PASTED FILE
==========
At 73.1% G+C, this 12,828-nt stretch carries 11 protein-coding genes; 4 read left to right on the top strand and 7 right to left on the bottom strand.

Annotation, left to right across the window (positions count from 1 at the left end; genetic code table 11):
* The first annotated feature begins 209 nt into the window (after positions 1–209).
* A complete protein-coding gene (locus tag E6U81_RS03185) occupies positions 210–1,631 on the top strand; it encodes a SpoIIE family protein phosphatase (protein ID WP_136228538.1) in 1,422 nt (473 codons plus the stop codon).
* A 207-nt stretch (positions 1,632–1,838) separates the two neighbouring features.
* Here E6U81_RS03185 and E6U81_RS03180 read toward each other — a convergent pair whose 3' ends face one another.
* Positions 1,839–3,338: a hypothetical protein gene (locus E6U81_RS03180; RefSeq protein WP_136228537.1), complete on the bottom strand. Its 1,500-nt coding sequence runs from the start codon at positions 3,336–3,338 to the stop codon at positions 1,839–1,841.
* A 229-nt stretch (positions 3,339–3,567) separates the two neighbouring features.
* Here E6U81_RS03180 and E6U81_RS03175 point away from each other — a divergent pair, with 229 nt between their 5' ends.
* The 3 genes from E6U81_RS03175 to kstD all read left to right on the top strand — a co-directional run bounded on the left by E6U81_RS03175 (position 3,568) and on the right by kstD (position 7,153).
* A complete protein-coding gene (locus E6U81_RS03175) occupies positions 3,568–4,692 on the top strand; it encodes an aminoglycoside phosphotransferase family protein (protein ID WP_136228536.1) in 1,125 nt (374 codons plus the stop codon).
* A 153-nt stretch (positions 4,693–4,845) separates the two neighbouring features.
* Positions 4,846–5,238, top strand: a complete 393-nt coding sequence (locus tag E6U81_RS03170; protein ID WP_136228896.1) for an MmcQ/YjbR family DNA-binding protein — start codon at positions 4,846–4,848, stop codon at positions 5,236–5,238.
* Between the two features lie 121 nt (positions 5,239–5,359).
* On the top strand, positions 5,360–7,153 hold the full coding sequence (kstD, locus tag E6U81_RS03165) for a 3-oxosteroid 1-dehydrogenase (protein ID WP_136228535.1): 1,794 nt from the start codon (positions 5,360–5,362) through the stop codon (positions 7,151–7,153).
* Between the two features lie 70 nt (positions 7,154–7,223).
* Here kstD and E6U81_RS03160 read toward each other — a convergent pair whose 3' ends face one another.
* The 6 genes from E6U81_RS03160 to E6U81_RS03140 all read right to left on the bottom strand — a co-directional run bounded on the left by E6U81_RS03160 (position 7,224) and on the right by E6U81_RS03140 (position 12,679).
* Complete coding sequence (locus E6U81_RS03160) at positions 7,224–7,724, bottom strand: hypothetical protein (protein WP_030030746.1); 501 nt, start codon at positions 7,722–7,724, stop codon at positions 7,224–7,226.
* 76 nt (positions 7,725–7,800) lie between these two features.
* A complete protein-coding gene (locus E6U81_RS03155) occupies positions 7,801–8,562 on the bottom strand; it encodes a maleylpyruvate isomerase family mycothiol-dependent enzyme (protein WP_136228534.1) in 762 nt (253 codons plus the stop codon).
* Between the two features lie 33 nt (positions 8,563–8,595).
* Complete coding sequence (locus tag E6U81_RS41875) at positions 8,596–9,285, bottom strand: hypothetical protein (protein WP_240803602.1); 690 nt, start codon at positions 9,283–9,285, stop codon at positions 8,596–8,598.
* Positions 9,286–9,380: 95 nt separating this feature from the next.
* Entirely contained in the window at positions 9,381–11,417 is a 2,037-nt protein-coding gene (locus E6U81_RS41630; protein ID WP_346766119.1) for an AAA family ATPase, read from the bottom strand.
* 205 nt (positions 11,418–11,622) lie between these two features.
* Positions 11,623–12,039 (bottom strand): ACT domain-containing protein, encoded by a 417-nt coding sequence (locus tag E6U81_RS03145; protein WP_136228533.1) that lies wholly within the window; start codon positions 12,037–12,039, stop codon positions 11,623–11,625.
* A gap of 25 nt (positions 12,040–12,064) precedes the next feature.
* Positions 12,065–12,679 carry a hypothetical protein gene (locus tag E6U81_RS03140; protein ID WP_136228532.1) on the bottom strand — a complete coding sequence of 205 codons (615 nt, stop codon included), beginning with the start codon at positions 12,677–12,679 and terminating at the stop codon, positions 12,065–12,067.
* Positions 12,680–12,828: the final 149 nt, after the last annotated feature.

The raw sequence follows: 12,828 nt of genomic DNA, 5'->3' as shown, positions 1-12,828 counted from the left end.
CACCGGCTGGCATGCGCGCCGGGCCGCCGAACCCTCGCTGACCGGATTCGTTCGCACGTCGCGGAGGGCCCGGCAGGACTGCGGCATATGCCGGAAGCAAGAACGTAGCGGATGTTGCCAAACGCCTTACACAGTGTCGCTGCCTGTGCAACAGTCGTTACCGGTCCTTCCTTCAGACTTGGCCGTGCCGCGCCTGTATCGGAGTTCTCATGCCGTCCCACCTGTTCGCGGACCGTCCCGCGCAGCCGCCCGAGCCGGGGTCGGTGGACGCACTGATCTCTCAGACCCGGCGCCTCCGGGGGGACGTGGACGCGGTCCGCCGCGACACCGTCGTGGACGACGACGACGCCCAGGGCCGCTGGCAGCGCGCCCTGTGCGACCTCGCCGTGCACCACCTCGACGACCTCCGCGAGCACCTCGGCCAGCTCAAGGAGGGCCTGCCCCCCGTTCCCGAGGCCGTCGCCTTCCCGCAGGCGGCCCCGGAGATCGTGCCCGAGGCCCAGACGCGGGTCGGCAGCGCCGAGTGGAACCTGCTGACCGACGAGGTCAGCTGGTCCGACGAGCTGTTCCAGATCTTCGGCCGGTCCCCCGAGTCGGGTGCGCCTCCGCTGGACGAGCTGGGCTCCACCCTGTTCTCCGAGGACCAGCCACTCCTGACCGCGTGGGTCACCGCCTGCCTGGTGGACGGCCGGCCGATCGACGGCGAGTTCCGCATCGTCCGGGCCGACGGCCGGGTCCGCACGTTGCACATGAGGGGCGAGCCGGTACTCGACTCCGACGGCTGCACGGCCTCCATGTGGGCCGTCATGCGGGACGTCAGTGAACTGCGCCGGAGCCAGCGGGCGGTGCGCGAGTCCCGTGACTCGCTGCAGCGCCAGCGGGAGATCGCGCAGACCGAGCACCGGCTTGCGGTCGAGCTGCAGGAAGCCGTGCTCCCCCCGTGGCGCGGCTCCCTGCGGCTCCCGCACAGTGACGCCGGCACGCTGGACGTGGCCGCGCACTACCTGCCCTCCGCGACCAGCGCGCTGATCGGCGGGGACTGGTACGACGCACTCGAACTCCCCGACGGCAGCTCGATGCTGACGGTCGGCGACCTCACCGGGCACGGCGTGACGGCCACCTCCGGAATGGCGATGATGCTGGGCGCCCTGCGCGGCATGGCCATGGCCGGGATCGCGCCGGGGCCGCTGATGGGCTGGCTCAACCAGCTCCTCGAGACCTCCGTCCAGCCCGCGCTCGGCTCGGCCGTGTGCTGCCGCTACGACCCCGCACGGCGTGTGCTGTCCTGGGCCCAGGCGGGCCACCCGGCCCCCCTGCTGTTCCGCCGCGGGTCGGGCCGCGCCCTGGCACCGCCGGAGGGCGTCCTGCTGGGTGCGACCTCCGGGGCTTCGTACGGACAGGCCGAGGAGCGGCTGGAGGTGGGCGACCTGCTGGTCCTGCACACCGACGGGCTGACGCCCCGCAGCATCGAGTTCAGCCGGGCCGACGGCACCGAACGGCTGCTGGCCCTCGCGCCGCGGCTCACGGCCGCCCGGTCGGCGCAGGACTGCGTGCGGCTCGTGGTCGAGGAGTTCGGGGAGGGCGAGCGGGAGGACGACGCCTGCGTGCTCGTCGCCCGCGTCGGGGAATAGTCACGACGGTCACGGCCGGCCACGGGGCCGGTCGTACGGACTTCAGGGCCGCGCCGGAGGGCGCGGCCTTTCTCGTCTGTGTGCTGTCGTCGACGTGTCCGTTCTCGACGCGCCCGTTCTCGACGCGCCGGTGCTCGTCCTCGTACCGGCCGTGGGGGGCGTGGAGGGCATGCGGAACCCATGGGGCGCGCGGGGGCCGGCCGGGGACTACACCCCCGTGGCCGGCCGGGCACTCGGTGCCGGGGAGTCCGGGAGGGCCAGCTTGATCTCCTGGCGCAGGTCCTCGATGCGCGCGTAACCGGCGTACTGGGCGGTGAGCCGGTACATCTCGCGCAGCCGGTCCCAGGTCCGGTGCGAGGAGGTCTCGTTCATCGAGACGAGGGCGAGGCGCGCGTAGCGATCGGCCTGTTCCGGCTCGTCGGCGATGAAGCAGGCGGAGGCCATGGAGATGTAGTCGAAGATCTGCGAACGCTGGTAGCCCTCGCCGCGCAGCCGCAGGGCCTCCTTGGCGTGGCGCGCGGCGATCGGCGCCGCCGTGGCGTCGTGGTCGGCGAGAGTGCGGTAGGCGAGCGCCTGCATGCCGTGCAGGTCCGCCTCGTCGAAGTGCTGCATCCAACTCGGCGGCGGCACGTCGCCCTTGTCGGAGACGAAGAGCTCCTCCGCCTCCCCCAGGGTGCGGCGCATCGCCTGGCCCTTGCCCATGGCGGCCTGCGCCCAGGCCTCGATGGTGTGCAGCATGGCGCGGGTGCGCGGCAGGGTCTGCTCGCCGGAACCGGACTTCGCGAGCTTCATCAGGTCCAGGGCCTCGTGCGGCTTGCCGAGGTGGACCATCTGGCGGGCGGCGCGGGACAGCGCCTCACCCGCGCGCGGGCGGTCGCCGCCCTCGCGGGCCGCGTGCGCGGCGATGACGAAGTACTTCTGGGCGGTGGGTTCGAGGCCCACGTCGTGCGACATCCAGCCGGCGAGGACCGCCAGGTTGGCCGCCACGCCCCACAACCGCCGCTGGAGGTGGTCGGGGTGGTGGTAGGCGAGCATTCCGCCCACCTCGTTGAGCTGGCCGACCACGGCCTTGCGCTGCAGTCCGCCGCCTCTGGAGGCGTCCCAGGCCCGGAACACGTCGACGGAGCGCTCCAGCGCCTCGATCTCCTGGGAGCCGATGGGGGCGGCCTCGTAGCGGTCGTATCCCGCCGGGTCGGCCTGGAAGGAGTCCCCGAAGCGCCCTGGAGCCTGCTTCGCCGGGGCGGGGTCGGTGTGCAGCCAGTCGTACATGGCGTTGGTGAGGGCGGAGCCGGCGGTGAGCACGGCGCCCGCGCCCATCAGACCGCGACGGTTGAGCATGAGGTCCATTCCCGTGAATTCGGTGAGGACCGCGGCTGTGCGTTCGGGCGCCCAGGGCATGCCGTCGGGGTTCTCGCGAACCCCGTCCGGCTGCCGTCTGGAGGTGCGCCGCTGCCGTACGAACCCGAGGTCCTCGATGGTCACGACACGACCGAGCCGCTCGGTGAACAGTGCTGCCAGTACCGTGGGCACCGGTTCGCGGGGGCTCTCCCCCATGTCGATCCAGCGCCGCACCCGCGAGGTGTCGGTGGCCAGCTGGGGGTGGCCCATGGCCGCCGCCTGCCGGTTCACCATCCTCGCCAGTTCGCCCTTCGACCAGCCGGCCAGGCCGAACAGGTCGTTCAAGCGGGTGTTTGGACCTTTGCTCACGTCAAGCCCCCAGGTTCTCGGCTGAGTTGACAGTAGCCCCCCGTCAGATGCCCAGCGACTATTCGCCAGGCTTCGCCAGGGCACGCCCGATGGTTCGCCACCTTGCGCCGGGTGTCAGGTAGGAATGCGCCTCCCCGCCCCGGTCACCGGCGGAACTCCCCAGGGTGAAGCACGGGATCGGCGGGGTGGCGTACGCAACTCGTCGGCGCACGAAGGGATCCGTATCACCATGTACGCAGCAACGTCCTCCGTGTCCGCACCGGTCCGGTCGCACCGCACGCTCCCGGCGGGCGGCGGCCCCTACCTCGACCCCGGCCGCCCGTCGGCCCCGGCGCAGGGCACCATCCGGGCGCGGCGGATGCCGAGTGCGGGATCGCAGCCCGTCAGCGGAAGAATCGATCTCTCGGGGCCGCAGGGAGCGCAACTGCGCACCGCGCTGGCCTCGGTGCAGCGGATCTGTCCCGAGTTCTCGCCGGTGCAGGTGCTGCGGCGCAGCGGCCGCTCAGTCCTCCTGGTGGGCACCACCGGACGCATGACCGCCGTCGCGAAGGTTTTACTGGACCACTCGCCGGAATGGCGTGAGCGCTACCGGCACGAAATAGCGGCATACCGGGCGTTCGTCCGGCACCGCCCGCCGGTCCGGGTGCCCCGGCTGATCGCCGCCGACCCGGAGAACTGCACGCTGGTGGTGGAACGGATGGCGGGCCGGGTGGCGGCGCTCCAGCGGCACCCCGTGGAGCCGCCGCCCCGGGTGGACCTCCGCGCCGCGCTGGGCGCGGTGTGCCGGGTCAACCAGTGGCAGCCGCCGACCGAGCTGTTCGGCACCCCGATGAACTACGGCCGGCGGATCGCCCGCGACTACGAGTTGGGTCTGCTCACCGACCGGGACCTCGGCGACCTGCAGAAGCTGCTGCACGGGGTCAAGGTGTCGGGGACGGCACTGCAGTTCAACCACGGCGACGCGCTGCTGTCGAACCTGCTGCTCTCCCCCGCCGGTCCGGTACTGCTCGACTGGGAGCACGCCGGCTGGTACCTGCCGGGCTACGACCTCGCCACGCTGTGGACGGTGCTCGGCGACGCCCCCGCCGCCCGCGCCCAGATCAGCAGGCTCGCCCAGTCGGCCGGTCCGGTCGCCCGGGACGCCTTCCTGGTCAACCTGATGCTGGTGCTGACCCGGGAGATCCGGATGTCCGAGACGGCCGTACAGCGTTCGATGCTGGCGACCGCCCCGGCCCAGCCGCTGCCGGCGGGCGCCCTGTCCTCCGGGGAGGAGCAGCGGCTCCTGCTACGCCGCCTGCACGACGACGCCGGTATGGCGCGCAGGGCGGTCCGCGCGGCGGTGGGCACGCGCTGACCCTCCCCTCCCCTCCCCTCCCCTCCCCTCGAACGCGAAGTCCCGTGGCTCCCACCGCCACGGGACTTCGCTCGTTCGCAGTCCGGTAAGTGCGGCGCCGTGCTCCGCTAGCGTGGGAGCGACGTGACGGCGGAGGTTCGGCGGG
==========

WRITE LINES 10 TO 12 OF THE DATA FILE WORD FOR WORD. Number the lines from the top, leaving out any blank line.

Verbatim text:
* The 3 genes from E6U81_RS03175 to kstD all read left to right on the top strand — a co-directional run bounded on the left by E6U81_RS03175 (position 3,568) and on the right by kstD (position 7,153).
* A complete protein-coding gene (locus E6U81_RS03175) occupies positions 3,568–4,692 on the top strand; it encodes an aminoglycoside phosphotransferase family protein (protein ID WP_136228536.1) in 1,125 nt (374 codons plus the stop codon).
* A 153-nt stretch (positions 4,693–4,845) separates the two neighbouring features.